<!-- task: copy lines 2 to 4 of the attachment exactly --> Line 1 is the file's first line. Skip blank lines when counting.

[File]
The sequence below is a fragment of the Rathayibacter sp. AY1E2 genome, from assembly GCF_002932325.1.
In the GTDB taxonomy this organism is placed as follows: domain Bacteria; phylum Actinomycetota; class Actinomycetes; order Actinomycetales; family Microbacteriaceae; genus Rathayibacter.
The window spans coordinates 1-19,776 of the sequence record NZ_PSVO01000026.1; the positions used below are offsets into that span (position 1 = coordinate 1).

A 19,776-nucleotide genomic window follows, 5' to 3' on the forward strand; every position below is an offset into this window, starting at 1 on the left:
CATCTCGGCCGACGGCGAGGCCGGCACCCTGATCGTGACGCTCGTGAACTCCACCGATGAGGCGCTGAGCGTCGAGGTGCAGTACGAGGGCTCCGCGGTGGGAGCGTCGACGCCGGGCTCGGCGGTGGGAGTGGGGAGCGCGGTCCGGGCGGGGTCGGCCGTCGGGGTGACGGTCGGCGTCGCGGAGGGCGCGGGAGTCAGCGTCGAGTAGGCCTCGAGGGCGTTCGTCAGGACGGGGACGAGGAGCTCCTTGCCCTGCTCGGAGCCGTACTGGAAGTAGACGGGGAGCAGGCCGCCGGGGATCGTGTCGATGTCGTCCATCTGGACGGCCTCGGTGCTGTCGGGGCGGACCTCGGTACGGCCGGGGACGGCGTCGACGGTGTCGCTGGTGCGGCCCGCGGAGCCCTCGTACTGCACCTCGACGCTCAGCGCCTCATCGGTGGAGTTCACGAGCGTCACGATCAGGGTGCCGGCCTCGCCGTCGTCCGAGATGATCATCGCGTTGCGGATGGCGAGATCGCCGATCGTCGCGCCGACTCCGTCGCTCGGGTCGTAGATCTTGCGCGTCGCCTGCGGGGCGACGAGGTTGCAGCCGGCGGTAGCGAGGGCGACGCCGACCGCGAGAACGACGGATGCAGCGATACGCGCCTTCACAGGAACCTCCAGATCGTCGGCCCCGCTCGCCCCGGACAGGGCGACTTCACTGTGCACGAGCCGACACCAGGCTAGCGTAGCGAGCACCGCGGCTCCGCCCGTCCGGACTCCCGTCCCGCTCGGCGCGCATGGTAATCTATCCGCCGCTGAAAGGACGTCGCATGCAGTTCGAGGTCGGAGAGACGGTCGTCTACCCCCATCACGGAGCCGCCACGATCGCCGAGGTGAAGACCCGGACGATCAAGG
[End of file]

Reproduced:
In the GTDB taxonomy this organism is placed as follows: domain Bacteria; phylum Actinomycetota; class Actinomycetes; order Actinomycetales; family Microbacteriaceae; genus Rathayibacter.
The window spans coordinates 1-19,776 of the sequence record NZ_PSVO01000026.1; the positions used below are offsets into that span (position 1 = coordinate 1).

A 19,776-nucleotide genomic window follows, 5' to 3' on the forward strand; every position below is an offset into this window, starting at 1 on the left: